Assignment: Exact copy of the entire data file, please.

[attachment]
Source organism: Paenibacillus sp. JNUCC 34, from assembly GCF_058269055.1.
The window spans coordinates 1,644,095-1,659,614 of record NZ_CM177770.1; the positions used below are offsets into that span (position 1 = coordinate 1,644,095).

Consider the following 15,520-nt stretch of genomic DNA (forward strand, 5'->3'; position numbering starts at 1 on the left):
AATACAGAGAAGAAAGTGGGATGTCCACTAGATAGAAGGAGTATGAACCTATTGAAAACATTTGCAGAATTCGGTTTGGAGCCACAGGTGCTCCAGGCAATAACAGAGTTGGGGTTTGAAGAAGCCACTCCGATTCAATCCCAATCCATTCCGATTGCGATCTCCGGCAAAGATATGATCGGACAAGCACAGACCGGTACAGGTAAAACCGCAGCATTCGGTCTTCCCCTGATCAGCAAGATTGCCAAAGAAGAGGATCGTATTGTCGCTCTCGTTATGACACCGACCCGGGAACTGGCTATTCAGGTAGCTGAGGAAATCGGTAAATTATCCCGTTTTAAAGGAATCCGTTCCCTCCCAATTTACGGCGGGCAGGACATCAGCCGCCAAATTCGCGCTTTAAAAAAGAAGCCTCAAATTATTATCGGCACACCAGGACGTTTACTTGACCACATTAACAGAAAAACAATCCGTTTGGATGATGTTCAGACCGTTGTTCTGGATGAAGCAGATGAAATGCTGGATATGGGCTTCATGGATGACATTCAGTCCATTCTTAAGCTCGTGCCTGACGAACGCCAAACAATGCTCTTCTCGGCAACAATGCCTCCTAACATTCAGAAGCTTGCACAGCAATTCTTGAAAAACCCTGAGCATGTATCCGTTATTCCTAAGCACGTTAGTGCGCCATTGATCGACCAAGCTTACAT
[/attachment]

Source organism: Paenibacillus sp. JNUCC 34, from assembly GCF_058269055.1.
The window spans coordinates 1,644,095-1,659,614 of record NZ_CM177770.1; the positions used below are offsets into that span (position 1 = coordinate 1,644,095).

Consider the following 15,520-nt stretch of genomic DNA (forward strand, 5'->3'; position numbering starts at 1 on the left):
AATACAGAGAAGAAAGTGGGATGTCCACTAGATAGAAGGAGTATGAACCTATTGAAAACATTTGCAGAATTCGGTTTGGAGCCACAGGTGCTCCAGGCAATAACAGAGTTGGGGTTTGAAGAAGCCACTCCGATTCAATCCCAATCCATTCCGATTGCGATCTCCGGCAAAGATATGATCGGACAAGCACAGACCGGTACAGGTAAAACCGCAGCATTCGGTCTTCCCCTGATCAGCAAGATTGCCAAAGAAGAGGATCGTATTGTCGCTCTCGTTATGACACCGACCCGGGAACTGGCTATTCAGGTAGCTGAGGAAATCGGTAAATTATCCCGTTTTAAAGGAATCCGTTCCCTCCCAATTTACGGCGGGCAGGACATCAGCCGCCAAATTCGCGCTTTAAAAAAGAAGCCTCAAATTATTATCGGCACACCAGGACGTTTACTTGACCACATTAACAGAAAAACAATCCGTTTGGATGATGTTCAGACCGTTGTTCTGGATGAAGCAGATGAAATGCTGGATATGGGCTTCATGGATGACATTCAGTCCATTCTTAAGCTCGTGCCTGACGAACGCCAAACAATGCTCTTCTCGGCAACAATGCCTCCTAACATTCAGAAGCTTGCACAGCAATTCTTGAAAAACCCTGAGCATGTATCCGTTATTCCTAAGCACGTTAGTGCGCCATTGATCGACCAAGCTTACAT